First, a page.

Respiratory failure developed in 26 (86.7%) of 30 patients at the end of 18 months. The mean time elapsed between the onset of the disease and the development of respiratory failure was 31 ± 13.81 months. We found that respiratory failure developed in patients with bulbar-onset ALS an average of 11 months earlier compared to patients with spinal-onset ALS. Based on the studies carried out, the trapezius, SCM, rectus abdominis, cervical-thoracic paraspinal, and intercostal muscles were selected as accessory respiratory muscles and evaluated electrophysiologically in our study. The abnormal results in needle EMG of all these accessory respiratory muscles grew significantly as the disease advanced. Since ALS patients with definitive diagnoses were included in our study, the contribution of the mentioned muscles to the diagnosis was not evaluated. It was observed that the muscle in which the most recent neurogenic EMG findings were detected before the development of respiratory failure in half of the patients was frequently SCM. Moreover, the neurogenic EMG findings in the SCM muscle were detected after an average of 8 months of follow-up. Based on this result, it was thought that pathological EMG findings detected in the SCM muscle could be a marker for predicting the development of respiratory failure.

Electrophysiological examinations performed in cases with ALS are mostly aimed at detecting neurogenic findings in the muscles being tested. Apart from this, there are very few studies in the literature that have specifically evaluated the contribution of the accessory respiratory muscles in respiration electrophysiologically, considering its relationship with respiratory activity. In a study by de Carvalho et al., it was reported that the needle EMG recordings of the thoracic paraspinal muscles of patients with low FVC values show bursts of activity that coincided with the respiratory effort, showing the characteristic features of the diaphragm recordings and this finding occurs when there was a significant respiratory muscle weakness.[12] Similar to the literature, when respiratory failure developed, the bursts of activity were observed in our study during needle EMG examinations of all the accessory respiratory muscles that show characteristic features with the patient's respiratory activity and coincide with respiratory effort [Figure 1]. Since consent could not be obtained from the patients due to possible complications, simultaneous needle EMG recording of the diaphragm muscle could not be performed. However, the bursts of muscle activity detected on the accessory muscles being examined were clinically rhythmic and synchronous with the respiratory pattern of the patients. Unlike the previous study, we showed that this finding occurs more frequently in some accessory respiratory muscles in the subclinical period before respiratory failure develops in our study. Therefore, electrophysiological demonstration of the respiratory contribution pattern in the SCM, trapezius, and rectus abdominis muscles, especially in the subclinical period when respiratory failure did not develop, suggested that these patients should be closely monitored for the development of respiratory failure.
Figure 1: Bursts of activity of the sternocleidomastoid muscle associated with the respiratory effort observed during needle electromyography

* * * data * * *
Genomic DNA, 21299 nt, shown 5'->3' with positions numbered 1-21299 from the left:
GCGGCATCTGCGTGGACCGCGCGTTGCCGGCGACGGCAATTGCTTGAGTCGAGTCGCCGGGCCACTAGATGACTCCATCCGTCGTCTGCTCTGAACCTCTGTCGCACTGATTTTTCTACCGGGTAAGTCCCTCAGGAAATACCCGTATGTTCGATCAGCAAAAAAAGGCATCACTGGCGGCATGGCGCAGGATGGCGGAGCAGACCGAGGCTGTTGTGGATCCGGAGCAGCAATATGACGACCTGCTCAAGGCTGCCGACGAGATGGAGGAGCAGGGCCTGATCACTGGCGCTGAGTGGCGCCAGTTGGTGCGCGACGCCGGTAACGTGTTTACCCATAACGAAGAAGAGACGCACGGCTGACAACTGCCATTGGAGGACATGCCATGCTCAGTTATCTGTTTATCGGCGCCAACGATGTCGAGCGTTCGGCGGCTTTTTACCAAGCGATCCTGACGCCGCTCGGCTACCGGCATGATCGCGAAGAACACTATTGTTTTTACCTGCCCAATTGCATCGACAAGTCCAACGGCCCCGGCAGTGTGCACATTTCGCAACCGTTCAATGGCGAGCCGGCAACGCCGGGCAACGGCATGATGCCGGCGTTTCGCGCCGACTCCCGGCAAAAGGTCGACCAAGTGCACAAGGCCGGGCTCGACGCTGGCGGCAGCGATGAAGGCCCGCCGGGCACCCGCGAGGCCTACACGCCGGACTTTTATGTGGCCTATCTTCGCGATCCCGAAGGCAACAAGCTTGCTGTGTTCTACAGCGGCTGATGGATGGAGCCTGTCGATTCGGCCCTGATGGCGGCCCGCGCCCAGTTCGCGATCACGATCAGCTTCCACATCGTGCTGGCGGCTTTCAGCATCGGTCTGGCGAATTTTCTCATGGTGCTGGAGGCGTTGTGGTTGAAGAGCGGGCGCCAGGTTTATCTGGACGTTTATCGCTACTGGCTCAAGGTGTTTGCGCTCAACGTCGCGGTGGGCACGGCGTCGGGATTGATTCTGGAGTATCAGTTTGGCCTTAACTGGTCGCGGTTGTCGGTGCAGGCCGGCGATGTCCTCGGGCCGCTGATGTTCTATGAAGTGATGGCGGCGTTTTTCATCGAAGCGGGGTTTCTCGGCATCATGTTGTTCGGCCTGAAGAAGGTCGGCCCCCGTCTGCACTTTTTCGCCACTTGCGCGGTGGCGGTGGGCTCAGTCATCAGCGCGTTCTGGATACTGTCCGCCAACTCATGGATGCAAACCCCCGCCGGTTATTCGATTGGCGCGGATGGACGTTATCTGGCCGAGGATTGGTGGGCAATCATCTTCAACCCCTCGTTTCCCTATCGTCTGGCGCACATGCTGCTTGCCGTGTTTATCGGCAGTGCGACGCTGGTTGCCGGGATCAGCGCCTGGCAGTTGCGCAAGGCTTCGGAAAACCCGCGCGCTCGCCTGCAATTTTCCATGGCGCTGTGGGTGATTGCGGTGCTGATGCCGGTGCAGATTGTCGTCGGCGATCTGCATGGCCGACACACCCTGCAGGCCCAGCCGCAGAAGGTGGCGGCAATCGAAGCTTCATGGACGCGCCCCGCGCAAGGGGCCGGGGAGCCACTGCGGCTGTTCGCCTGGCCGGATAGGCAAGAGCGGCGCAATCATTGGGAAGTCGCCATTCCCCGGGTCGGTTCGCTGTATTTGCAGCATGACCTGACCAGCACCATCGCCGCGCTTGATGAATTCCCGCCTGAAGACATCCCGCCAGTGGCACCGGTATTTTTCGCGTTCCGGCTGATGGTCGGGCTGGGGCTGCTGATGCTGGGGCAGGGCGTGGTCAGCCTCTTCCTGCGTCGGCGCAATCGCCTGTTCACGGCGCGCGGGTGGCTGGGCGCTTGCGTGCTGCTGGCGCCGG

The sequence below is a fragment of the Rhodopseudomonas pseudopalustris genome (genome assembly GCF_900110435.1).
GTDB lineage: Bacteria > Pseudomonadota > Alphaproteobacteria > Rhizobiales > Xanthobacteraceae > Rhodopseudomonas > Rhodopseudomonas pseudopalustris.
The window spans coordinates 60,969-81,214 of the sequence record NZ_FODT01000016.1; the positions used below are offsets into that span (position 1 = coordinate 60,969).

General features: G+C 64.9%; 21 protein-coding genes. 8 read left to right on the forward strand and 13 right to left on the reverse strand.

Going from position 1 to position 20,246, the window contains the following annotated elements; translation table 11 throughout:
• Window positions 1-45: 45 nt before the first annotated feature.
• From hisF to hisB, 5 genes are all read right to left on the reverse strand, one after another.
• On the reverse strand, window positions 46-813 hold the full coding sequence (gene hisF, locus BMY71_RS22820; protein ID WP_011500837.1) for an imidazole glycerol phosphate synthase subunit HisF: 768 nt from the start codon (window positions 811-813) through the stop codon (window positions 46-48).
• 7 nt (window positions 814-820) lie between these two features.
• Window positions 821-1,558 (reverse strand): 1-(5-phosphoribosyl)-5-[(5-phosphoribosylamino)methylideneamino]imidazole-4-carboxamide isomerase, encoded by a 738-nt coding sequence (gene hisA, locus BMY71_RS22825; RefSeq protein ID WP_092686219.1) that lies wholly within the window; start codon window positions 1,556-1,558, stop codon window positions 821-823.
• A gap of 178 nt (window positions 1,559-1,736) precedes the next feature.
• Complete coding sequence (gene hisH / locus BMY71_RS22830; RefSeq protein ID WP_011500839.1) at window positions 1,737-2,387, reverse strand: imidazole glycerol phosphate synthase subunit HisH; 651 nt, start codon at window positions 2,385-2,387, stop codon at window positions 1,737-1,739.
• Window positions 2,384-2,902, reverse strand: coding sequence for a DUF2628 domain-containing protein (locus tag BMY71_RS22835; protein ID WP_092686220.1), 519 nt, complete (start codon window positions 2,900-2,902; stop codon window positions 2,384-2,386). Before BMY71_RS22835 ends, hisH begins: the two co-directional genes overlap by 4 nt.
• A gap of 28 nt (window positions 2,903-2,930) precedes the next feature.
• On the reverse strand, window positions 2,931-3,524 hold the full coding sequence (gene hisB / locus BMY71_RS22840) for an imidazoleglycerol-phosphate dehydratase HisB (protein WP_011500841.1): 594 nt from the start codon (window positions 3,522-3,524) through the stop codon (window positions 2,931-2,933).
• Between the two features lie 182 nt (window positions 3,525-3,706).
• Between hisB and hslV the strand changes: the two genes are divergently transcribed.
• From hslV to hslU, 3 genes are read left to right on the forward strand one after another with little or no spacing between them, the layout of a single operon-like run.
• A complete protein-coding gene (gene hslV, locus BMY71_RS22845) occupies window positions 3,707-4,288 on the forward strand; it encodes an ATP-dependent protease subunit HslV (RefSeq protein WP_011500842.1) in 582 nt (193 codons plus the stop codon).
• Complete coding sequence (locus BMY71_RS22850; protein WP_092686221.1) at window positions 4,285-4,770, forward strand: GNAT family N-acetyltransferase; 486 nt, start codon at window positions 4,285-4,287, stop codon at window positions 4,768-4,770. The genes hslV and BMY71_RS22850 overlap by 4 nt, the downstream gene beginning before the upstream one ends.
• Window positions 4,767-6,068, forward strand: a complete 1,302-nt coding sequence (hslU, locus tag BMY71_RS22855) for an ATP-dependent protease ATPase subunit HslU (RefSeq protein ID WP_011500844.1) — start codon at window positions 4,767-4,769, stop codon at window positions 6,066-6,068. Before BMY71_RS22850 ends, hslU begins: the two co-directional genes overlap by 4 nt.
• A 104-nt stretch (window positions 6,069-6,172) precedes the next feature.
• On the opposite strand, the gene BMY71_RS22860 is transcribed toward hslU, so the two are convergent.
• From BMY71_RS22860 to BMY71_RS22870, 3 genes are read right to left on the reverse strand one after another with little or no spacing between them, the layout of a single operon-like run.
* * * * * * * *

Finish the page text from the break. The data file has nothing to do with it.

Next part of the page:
Click here to view


Phrenic nerve CMAP amplitude reflects the number of excitable motor units in the diaphragm. Low CMAP amplitude is significant for predicting hypoventilation, and it is stated that it may be employed as a marker.[16] Studies have reported that the phrenic nerve CMAP amplitude decreases in correlation with PFT and may be used in the follow-up of patients who cannot perform PFT due to facial weakness and cognitive impairment.[17] In our study, there was a decrease in phrenic nerve CMAP amplitudes proportional to respiratory involvement. As phrenic nerve conduction studies were generally normal at the initial visits, it was assumed that this examination in the early period was not a good indicator of respiratory involvement.

In addition to respiratory failure, swallowing difficulty is also a major clinical concern in ALS. Dysphagia-associated aspiration pneumonia that develops after the symptoms progress may complicate respiratory failure.[18] Therefore, swallowing assessment is also vital to prevent exacerbation of respiratory failure in such cases. From this point of view, swallowing EMGs of all patients in our study with respiratory failure showed dysphagia. Nutritional training was provided in cases with mild-to-moderate dysphagia. Patients with advanced dysphagia were advised to receive nutrition through a percutaneous endoscopic gastrostomy to avoid aspiration pneumonia.


  Conclusions Top


Respiratory complications are crucial in the follow-up of patients with ALS. In our study, we found that the pathological needle EMG findings in the SCM, as well as subclinical recording of the respiratory contribution of SCM, rectus abdominis, and trapezius using EMG, might be used to predict the development of respiratory failure. We believe that these electrophysiological findings will guide clinicians in the evaluation of respiratory failure in the early period in patients with ALS.

Acknowledgment

The authors report no conflicts of interest. There is no foundation. The paper has not been presented at a meeting. Special thanks to Bulten Tugay, MD for her contribution to the English editing of the article.